And hello to Matt who I randomly bumped into outside Streatham Tesco on Thursday (who occasionally reads this) - quick chat about all things pike. I can’t remember where you said you were going piking yesterday, but we talked of twenties - hope you bagged one!
Another quick mission to the river hoping to add a few more barbel before it gets really cold. Short story short; I added three more - total now 71 - that’s 29 more to go and just over 3 months (99 days) left of the season - just keeping the 100 barbel option open...
I haven’t really caught the barbel bug this season, having hardly fished for them compared to the previous eight years. But I fancied that barbel pull and headed off to a drizzly, blustery river.
Just under three hours on the clock, and the river was high and dirty - most barbel anglers like these conditions - but I prefer to be able to spot my target - time to lob some luncheon meat in the little slacks.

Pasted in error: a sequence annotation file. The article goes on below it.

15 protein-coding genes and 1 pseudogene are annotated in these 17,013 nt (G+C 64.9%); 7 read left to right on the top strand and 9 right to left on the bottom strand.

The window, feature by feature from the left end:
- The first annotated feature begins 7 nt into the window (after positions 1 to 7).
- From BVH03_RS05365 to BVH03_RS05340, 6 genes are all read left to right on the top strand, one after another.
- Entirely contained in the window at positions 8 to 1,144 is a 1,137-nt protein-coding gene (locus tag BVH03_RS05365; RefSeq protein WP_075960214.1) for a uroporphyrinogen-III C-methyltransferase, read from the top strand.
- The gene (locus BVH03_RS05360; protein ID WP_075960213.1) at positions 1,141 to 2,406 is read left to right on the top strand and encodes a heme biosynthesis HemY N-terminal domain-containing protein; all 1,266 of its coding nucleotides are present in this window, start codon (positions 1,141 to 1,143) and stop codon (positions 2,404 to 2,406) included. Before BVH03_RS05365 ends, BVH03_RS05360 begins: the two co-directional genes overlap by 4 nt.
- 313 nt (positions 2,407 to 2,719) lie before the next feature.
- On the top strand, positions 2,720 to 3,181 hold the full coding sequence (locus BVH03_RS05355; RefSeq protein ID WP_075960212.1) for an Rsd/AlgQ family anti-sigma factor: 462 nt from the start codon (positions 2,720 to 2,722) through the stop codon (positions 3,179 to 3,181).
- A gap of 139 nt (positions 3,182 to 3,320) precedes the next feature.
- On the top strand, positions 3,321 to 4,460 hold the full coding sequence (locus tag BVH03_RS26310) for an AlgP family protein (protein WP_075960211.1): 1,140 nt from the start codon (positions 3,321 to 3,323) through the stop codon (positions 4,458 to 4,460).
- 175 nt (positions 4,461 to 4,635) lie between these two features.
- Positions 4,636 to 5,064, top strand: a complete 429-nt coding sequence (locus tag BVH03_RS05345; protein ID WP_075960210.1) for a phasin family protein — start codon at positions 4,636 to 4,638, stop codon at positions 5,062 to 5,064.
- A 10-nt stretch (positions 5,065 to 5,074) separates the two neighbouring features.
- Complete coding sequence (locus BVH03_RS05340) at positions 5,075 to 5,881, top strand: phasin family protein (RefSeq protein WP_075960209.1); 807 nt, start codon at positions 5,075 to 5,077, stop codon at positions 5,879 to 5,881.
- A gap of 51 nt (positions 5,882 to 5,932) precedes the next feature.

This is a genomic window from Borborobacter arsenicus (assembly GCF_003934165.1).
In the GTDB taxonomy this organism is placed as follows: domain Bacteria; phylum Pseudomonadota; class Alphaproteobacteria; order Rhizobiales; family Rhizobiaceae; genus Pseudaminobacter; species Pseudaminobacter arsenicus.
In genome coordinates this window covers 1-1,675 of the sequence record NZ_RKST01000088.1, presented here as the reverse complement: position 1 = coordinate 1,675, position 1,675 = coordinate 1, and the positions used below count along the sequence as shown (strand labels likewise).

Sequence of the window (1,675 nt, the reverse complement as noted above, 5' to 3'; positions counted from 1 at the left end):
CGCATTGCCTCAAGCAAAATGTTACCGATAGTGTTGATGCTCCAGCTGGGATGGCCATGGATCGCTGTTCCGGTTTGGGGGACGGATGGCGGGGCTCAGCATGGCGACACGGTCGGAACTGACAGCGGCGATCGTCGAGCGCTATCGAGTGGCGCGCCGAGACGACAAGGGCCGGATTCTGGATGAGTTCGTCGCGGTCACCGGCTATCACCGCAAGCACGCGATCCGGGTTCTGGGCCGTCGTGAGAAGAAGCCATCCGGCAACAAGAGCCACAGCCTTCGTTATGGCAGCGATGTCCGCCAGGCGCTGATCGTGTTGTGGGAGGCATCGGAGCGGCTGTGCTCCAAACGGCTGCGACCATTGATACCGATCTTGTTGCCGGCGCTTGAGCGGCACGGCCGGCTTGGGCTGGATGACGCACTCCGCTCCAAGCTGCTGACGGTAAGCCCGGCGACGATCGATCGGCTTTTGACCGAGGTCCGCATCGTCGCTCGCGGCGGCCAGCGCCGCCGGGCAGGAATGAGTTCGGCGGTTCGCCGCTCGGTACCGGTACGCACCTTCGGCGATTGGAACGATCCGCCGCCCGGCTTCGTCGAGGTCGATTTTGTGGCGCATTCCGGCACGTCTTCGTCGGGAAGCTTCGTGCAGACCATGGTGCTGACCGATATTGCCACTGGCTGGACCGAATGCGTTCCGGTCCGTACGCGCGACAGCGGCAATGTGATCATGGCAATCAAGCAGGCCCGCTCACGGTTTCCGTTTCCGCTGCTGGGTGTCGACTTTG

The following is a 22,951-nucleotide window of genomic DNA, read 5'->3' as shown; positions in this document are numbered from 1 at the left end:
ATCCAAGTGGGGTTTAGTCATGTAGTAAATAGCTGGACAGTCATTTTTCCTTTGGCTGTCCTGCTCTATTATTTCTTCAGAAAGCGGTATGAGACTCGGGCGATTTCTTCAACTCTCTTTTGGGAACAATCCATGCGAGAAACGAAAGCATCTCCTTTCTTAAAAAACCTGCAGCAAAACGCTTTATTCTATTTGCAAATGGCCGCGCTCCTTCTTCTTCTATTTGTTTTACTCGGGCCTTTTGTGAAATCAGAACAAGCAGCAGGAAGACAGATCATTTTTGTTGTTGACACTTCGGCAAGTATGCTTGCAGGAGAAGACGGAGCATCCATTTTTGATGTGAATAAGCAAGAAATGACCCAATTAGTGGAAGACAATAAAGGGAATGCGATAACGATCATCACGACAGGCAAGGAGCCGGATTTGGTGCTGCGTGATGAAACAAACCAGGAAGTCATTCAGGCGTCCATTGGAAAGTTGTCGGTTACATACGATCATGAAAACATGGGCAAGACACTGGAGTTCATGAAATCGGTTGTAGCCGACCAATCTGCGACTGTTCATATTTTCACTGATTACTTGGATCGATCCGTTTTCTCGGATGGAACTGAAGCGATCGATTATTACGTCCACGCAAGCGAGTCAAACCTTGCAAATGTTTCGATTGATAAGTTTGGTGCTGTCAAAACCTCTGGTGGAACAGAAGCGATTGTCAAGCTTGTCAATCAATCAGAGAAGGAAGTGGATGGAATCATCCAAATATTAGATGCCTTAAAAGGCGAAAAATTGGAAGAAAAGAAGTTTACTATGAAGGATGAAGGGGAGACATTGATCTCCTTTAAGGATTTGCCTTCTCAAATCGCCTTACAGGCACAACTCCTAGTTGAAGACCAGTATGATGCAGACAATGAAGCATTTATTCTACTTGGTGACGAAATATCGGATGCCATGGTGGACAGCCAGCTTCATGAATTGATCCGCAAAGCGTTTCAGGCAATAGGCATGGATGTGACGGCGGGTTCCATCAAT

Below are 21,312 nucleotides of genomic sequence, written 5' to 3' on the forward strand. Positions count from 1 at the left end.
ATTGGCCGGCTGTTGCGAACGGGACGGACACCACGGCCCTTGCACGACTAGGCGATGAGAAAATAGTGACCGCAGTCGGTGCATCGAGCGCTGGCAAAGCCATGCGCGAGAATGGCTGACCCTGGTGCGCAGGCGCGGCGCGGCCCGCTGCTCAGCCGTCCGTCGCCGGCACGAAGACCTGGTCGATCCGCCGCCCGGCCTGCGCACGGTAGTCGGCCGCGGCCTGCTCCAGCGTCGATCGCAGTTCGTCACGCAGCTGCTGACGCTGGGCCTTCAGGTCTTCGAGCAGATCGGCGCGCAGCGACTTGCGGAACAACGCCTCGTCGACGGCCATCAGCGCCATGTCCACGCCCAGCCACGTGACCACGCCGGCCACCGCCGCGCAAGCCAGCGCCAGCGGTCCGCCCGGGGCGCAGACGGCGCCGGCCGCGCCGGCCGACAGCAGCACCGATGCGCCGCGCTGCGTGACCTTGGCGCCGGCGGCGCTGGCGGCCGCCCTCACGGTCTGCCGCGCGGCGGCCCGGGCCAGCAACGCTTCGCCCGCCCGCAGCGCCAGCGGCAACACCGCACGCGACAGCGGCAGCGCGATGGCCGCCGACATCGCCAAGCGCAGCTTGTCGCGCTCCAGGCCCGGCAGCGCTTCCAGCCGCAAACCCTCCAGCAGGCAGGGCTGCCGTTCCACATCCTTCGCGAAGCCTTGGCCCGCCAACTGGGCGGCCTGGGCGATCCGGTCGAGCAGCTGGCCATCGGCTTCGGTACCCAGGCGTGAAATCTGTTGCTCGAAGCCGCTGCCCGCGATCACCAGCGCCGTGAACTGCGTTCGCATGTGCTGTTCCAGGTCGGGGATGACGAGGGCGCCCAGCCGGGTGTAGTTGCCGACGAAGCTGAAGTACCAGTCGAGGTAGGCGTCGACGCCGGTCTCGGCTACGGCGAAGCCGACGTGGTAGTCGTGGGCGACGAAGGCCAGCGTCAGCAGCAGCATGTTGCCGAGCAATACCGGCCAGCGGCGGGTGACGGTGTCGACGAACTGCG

I needn’t have worried, they were on the feed in the dirty water, hitting a barbel in the second swim. In a race against time I landed six barbel in the short session - that barbel pull I’ve missed - great fun!
The problem with only the occasional trip is locating the nomadic barbel shoals - so I shot down to the river again for a couple of hours the following afternoon - adding three more. Season total is now 68!
Time has been against me this month but seven more pike have been added - season total now stands at 54! I’m hoping to get amongst some Wye pike next month, just hoping the traditional Christmas floods give it a miss this year - and the big girls want to play!
There is no getting away from it; autumn is turning into winter - it’s getting colder out there! I hit the local river for the afternoon, time for another wander with the stick ‘n’ pin and half a loaf of bread.
As well as gudgeon and chub I was really after a pound plus roach in it’s beautiful autumn colours - in daylight - a bit of an ask as we’re starting to lose light just after 3pm at this time of year.
Loads of roach but none over the magic pound mark, I did start to hit a bigger stamp of fish as it got darker - but I thought I’d put these little beauties on here - what stunning looking fish!